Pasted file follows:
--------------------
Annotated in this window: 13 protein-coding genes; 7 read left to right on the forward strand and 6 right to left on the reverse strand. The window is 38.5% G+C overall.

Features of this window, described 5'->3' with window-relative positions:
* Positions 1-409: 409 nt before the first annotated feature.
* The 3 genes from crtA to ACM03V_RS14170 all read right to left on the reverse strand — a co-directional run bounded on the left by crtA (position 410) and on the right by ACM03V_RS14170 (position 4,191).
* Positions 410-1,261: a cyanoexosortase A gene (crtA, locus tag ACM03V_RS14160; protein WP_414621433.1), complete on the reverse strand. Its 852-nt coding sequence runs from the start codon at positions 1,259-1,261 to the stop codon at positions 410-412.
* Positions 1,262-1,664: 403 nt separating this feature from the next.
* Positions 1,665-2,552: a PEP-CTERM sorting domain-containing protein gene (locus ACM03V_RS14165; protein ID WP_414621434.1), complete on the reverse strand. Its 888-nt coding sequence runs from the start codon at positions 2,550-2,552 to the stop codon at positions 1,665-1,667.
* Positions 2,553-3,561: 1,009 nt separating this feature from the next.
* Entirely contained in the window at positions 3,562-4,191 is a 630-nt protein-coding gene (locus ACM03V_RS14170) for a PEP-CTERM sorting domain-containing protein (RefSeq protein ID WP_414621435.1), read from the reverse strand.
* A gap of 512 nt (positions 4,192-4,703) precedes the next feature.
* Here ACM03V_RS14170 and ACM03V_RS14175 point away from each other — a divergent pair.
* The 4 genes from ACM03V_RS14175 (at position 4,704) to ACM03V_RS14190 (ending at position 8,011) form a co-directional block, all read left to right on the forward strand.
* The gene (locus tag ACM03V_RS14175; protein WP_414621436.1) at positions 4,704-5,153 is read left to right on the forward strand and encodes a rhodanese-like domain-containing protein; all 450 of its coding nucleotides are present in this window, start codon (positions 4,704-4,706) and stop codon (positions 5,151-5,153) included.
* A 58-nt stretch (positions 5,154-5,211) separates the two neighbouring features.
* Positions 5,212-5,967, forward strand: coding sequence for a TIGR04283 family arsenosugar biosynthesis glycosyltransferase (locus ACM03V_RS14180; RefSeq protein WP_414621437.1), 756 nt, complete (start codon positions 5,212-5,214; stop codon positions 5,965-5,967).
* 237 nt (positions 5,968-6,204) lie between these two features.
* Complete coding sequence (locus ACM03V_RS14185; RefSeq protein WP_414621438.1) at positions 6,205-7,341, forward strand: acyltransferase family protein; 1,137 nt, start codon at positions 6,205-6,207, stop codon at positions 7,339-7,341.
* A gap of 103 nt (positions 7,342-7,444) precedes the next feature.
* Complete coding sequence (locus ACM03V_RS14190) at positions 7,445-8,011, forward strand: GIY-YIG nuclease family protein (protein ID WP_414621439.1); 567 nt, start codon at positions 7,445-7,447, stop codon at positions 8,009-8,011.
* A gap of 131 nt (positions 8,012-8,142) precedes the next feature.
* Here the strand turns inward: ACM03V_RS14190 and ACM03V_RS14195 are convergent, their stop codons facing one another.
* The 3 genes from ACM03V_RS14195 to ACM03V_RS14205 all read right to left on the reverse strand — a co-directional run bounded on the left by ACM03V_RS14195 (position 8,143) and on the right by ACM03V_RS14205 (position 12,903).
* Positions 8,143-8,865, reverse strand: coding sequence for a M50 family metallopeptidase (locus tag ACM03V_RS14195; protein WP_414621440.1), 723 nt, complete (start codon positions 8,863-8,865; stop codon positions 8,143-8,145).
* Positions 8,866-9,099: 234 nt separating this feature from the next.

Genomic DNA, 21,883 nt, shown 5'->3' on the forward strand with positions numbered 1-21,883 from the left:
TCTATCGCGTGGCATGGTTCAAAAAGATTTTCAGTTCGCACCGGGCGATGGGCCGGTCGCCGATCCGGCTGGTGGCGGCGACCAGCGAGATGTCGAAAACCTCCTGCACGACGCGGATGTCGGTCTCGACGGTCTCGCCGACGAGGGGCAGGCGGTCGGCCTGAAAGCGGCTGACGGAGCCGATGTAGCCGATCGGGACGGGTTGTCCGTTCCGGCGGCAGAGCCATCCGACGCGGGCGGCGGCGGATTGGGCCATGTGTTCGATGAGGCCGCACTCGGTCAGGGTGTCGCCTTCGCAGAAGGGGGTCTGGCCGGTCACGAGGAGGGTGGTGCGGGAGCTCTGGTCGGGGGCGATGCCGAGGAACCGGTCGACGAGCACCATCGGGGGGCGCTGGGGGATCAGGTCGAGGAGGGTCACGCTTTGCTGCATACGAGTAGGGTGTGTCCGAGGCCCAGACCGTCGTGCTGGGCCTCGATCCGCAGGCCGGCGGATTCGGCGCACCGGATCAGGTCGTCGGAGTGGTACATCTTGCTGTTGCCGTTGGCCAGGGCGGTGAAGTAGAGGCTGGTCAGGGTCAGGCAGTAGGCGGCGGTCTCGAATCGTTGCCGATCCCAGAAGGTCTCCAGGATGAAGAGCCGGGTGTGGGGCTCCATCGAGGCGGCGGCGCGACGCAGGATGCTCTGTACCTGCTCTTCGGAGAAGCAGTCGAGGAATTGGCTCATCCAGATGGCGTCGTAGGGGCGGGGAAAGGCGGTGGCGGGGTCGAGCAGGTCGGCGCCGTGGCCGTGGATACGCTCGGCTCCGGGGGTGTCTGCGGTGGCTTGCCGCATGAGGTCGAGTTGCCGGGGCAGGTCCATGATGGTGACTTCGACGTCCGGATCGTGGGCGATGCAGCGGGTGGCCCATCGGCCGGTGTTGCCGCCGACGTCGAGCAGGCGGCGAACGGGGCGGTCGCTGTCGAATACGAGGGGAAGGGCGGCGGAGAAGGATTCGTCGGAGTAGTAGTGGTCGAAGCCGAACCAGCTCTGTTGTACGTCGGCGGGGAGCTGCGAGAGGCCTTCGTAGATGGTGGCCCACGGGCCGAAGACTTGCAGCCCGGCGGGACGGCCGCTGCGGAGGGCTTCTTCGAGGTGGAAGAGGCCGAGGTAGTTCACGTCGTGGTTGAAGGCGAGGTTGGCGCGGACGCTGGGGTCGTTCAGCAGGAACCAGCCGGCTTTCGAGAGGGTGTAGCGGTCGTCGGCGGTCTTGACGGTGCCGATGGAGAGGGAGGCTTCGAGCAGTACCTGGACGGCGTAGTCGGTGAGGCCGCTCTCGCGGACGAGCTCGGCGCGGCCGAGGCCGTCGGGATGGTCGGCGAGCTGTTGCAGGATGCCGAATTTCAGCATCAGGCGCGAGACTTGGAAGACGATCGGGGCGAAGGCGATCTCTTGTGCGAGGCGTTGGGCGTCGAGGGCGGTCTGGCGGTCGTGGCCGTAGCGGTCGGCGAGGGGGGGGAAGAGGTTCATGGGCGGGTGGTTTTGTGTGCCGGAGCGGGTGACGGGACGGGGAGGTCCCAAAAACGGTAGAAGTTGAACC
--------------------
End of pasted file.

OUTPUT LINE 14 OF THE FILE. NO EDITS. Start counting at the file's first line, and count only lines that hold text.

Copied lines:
* A 58-nt stretch (positions 5,154-5,211) separates the two neighbouring features.